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Hillary Clinton speaks to the Children’s Defense Fund in Washington, D.C., Nov.16, 2016. REUTERS/Joshua Roberts

Donald Trump is the president-elect and yet the popular vote lead for failed Democratic nominee Hillary Clinton continued to grow Wednesday. The former secretary of state led by 2.37 million votes over Trump, according to a Cook Political Report analysis.

Clinton has registered 64,902,584 votes to Trump's 62,536,347. That's good for a 1.8 percentage point lead, a slight uptick from earlier this week when Clinton led by 1.7 percentage points. Clinton's popular vote lead is unlikely to move much from where it currently stands.

Of course, the election is not decided by popular vote but rather the Electoral College. Trump scored important victories in states like Wisconsin, Michigan, Florida, North Carolina and Pennsylvania to earn 306 electoral votes, well over the 270 needed to clinch the presidency.

While Trump comfortably earned the title of president-elect, efforts are underway to re-examine the election results. Green Party candidate Jill Stein has filed for a recount in Wisconsin, a partial recount in Pennsylvania and plans to file for a recount in Michigan, as well. Dozens of voters in Lancaster County, Pennsylvania, even petitioned local officials to recount the results in handful of local precincts, LancasterOnline reported Wednesday.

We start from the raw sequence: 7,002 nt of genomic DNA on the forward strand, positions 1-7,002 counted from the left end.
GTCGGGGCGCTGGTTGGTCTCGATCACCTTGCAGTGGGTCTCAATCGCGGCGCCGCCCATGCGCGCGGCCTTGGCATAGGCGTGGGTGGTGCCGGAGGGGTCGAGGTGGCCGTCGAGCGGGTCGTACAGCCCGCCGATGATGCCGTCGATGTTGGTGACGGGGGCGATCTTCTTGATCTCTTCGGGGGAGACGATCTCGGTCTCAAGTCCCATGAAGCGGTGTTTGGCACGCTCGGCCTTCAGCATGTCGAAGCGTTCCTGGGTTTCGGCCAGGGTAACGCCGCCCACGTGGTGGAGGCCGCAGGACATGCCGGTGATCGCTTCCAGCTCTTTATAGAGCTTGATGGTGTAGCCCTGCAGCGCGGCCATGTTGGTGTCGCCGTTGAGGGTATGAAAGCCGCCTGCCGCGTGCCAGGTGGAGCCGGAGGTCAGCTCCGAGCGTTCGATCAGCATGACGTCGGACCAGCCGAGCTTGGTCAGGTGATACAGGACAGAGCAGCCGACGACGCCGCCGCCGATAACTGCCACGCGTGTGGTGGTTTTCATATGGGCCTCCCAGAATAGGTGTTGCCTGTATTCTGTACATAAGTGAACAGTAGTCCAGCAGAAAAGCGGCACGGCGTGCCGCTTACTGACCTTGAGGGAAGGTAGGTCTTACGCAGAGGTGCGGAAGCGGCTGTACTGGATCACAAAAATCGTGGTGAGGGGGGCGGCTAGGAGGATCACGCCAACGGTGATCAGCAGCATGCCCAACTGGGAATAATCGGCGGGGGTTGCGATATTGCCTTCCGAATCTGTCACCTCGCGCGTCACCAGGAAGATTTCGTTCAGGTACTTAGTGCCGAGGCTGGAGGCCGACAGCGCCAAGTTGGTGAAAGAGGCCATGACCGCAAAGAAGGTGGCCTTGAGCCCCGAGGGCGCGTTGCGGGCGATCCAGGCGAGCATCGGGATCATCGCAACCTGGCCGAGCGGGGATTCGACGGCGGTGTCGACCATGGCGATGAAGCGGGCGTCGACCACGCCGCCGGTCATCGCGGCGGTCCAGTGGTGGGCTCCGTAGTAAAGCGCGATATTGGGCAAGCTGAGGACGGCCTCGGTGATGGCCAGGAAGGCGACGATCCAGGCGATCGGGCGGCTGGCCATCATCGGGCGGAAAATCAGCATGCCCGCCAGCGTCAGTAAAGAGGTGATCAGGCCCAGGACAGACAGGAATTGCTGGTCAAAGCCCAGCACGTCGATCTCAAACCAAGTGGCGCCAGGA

The recount efforts are likely all for naught, however. Stein's recount is essentially based on the theory that there were irregularities with voting machines. While Clinton's campaign has said it would assist in the effort in order to "to ensure the process proceeds in a manner that is fair to all sides," it also said it had seen no evidence of discrepancies. Clinton allies have even said the recount isn't worth the effort.

"Believe me if there was anything I could do to make Hillary Clinton the next president of the United States I would," former Pennsylvania Gov. Ed Rendell told the Associated Press. "But this is a big waste of time."

And while some on the team of the Democratic nominee are reportedly still focusing on possible election discrepancies, aides told the AP that Clinton herself isn't focused on the recount, but rather moving on with her life after the election.